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Buttermilk ??????? ( NOT LITE )

s
scunge Oct 18, 2009 07:53 AM

All I've been seeing in the stores here on L.I. is the Buttermilk Lite.Can I buy just plain buttermik anywhere? Thanks

  1. jfood Oct 18, 2009 08:42 AM

    they sell it here in FFD County, CT. Just made a cake with it.

    4 Replies
    1. re: jfood
      s
      scunge Oct 18, 2009 08:45 AM

      What 's the name of the store? Thanks

      1. re: scunge
        jfood Oct 18, 2009 08:57 AM

        Jfood really apologizes, he just checked the carton and it is Lowfat - 1/2% fat. It works great in cakes though, but it is probably available where you live.

        1. re: jfood
          s
          scunge Oct 18, 2009 09:20 AM

          Accepted and Thanks

        2. re: scunge
          adamclyde Oct 19, 2009 08:00 AM

          if we've moved to FFD County... I get buttermilk at Stew Leonards. I doubt it's convenient unless you are already out these parts. But there's one down in Westchester in Yonkers and another in Norwalk, CT.

      2. j
        jwg Oct 18, 2009 04:12 PM

        just used the buttermilk from the milkman to make chocolate muffins yesterday. It is fine. I think that all buttermilk is low fat. Never recall seeing a choice of buttermilk. It works fine with what they sell in the grocery store.

        2 Replies
        1. re: jwg
          coll Oct 18, 2009 05:00 PM

          Never saw a choice either, but suddenly all buttermilk is labeled lite or low fat (I forget which). My scones come out fine anyway. It would make sense if all buttermilk is low fat but suddenly they decided to make a big deal about it.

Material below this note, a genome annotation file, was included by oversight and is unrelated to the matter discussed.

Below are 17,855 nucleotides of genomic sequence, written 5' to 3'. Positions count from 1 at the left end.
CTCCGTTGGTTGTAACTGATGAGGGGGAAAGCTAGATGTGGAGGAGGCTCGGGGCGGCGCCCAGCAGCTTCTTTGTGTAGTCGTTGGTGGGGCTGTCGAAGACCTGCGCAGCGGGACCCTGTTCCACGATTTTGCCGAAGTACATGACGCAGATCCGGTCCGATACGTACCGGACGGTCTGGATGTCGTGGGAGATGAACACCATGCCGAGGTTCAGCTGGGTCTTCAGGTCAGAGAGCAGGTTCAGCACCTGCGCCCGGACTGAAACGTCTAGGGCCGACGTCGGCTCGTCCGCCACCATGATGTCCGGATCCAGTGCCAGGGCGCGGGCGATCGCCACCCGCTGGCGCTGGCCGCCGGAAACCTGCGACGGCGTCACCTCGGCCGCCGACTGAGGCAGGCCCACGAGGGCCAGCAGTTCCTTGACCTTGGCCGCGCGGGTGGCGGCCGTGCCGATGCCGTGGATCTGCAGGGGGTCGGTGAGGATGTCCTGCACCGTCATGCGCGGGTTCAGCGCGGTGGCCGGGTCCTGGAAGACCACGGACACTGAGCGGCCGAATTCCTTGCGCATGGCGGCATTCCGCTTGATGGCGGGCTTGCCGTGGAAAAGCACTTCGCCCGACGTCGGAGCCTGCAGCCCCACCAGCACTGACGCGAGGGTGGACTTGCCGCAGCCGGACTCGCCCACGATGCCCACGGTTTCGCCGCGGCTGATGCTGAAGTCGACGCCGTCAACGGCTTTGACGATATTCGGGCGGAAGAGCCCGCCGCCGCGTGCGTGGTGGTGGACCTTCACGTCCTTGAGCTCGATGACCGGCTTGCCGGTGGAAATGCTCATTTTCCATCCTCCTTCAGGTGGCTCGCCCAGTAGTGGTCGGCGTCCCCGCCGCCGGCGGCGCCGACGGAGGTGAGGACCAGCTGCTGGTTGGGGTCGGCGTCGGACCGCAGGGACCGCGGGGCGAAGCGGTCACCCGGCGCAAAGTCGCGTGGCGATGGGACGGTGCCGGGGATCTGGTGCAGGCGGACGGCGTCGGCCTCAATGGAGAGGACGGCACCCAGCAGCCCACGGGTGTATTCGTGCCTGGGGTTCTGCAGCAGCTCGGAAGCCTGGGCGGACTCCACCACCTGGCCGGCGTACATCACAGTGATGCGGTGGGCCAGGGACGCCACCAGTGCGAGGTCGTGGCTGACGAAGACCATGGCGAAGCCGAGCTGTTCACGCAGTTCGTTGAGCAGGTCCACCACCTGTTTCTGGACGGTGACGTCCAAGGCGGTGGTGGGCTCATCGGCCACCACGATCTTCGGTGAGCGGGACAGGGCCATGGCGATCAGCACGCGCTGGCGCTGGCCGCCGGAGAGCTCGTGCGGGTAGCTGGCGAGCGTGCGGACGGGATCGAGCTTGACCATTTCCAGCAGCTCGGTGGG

1. re: coll
            i
            irishnyc Oct 18, 2009 05:49 PM

            I've never seen anything but low fat buttermilk.

        2. h
          hungrykids Oct 18, 2009 04:41 PM

          You can also make your own buttermilk substitute that can be used to bake: add one tablespoon white vinegar or lemon juice to one cup of milk. Wait five minutes. The milk will form "curds" and you will have your substitute. (I find this helpful as the stores typically only sell a big carton of buttermilk but the recipe usually only needs a small amount.)

          1 Reply
          1. re: hungrykids
            s
            scunge Oct 18, 2009 05:13 PM

            that sounds like a gtreat idea THANKS

          2. JoanN Oct 18, 2009 05:39 PM

            Good explanation here and following:

            http://chowhound.chow.com/topics/5333...

            of why all buttermilk we see in the stores is called lite, lo-fat, whatever. Because by definition there is no such thing as full fat buttermilk. The same stuff didn't used to be called "lite," but now they've discovered a new way to market it.

            2 Replies
            1. re: JoanN
              paulj Oct 18, 2009 06:08 PM

              While the traditional buttermilk (made from leftovers from making butter) is (by definition) lowfat, I don't see why modern cultured buttermilk couldn't be made from whole milk. But it would be cheaper for the dairies to use low-fat milk if the customers are happy with the product.

              1. re: paulj
                ChefBoyAreMe Oct 19, 2009 07:55 AM

                It could be, but it would be oxymoronic by definition. Since buttermilk was traditionally what was left after the fat was separated out into the butter, as you say buttermilk, at least traditional buttermilk, was low in fat.

                Since it is made today via culturing milk, in theory, you could do it with whole milk, but then you'd have something very different...conceptually, it would be like "non-fat oil".

            2. c
              caitlinhc Oct 19, 2009 10:58 AM

              There IS a difference and both regular and low fat are (or should be) available. Whole Foods is the only place I've found both offered recently. And check the packaging carefully. The low fat on the packaging is not in very large print! It's an ugly product but it make a delicious cake! And fried chicken And salad dressing...

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